Bernie says that improving our infrastructure will be largely funded by requiring corporations to pay taxes they already owe, but have deferred. And he mistakenly thinks this will create millions of jobs, driving up wages across the economy. He obviously has never run a business! And his paid family leave benefit would ostensibly be paid for with a $1.61 weekly tax withholding from every worker's paycheck. At least that's how I understand it. So, does that mean every American worker would be subsidizing all new parents, with the distinct possibility that they would never take advantage of the benefit themselves? Isn't that collectivism? And, as with all of Bernie's plans, this one doesn't seem to be too carefully thought out.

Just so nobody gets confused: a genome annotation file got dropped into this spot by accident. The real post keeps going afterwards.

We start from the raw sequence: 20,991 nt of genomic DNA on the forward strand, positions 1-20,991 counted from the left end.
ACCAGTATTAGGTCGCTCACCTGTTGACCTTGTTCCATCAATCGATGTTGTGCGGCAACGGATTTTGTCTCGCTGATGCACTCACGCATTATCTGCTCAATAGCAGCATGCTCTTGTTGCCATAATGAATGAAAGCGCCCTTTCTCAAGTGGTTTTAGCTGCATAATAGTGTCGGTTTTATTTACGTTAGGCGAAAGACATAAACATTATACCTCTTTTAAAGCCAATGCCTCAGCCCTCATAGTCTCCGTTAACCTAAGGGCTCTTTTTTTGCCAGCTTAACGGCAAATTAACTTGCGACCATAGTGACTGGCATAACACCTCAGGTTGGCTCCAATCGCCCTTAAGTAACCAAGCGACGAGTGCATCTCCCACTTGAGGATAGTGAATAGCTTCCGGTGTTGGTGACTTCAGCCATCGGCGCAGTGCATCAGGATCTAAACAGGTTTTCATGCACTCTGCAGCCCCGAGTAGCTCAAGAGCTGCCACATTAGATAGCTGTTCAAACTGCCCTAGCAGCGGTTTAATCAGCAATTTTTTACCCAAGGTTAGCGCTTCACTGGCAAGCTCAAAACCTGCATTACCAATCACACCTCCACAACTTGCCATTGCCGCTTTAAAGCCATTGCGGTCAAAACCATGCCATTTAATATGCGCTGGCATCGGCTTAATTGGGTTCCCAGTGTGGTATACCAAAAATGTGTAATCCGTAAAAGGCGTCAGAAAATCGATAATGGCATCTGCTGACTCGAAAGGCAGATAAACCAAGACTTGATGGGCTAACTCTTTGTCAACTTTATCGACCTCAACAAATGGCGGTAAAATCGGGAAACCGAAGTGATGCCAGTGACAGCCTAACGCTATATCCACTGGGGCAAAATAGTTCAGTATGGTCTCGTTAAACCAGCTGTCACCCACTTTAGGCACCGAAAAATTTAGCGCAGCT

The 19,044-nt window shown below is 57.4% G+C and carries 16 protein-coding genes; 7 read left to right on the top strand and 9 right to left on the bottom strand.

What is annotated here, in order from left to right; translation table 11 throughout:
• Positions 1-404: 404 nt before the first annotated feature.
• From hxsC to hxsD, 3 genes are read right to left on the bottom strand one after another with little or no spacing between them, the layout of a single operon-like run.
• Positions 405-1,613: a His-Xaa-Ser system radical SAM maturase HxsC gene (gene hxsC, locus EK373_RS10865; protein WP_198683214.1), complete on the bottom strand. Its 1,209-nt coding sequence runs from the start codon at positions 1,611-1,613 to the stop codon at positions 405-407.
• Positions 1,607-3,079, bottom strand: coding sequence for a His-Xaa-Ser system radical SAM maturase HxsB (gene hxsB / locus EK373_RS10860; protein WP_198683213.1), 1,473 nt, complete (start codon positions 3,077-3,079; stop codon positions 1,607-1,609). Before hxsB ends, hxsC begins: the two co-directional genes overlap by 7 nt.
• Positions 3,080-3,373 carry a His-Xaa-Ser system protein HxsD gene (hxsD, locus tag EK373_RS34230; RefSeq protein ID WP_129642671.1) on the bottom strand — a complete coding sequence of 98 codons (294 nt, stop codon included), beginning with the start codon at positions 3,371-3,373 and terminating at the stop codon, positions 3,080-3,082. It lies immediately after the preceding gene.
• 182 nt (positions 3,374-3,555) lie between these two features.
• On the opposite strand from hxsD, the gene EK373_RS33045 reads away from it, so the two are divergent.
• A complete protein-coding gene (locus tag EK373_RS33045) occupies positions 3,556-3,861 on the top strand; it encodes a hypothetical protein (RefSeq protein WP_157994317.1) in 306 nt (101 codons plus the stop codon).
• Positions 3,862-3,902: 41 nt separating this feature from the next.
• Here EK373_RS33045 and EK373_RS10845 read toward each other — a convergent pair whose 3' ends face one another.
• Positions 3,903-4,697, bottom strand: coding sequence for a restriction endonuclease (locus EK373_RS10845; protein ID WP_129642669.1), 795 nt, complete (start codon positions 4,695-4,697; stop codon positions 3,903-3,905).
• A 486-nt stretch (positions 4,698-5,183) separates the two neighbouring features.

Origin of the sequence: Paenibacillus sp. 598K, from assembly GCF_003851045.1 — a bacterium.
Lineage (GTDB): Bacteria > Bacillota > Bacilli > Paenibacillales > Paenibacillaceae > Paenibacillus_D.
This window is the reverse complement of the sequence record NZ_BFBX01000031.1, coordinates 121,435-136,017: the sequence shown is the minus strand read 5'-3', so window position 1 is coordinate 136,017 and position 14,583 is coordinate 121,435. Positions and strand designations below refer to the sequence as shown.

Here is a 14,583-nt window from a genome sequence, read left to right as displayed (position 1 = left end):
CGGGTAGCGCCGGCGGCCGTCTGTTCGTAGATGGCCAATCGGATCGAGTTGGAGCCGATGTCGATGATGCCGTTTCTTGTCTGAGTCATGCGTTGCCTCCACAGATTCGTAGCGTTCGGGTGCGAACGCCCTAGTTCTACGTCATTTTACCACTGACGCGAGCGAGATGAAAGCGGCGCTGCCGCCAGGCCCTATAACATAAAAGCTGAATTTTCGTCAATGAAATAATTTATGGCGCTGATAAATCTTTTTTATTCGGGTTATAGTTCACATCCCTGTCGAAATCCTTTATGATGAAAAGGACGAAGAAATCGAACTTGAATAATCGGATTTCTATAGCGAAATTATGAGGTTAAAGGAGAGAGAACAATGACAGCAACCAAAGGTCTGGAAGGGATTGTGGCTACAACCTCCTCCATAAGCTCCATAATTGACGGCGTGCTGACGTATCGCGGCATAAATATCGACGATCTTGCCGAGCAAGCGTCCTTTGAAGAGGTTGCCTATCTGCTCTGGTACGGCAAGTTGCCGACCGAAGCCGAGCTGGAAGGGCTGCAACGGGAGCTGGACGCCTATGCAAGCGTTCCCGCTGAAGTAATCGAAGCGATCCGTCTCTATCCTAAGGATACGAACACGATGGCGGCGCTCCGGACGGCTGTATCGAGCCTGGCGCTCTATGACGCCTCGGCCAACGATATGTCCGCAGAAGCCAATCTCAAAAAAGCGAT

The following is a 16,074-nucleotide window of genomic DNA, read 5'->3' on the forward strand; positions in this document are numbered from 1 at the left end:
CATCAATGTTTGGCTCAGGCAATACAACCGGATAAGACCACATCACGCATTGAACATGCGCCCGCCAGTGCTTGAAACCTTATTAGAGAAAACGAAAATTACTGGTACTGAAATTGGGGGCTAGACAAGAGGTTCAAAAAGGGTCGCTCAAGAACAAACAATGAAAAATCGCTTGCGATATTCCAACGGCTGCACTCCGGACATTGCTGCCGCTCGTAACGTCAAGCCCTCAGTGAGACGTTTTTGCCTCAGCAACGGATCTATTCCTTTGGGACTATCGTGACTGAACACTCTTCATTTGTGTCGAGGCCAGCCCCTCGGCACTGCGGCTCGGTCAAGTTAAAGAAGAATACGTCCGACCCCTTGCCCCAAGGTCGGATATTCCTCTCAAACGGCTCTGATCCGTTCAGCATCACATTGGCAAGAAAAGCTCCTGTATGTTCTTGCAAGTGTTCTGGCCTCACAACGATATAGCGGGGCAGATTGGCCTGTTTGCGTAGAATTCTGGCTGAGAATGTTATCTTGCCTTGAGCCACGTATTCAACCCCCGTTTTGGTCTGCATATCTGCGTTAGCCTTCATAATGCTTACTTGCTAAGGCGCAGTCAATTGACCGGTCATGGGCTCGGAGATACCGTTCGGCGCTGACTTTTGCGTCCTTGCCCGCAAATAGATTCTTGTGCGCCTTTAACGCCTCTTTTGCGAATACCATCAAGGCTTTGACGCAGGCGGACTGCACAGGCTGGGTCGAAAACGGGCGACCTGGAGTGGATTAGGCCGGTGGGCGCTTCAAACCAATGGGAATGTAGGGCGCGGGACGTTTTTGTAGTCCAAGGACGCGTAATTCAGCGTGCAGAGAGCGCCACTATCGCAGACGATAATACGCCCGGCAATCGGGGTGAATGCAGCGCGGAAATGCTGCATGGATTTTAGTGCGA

This is evident in his promise of a $15 minimum wage, which he says will enable people working full-time to escape poverty, reduce reliance on public assistance programs, and boost local economies as people have more income to spend. Think about it, Bernie! By "taxing the rich" to pay for all your social programs, infrastructure and higher minimum wages, have you ever thought that there aren't enough rich people to pay for all your promises? Or have you thought about the fact that many of those businesses that will be taxed are small to medium businesses and simply can't absorb the extra tax burden? Or that the minimum wage jobs will likely disappear because the cost of doing business will be too high to keep the doors of the local burger joint open; or that hospitals and nursing homes will have to lay off those minimum wage workers to continue to provide services; or that small businesses that deal in manual labor, like auto mechanic shops, or farms will be unable to hire as many workers.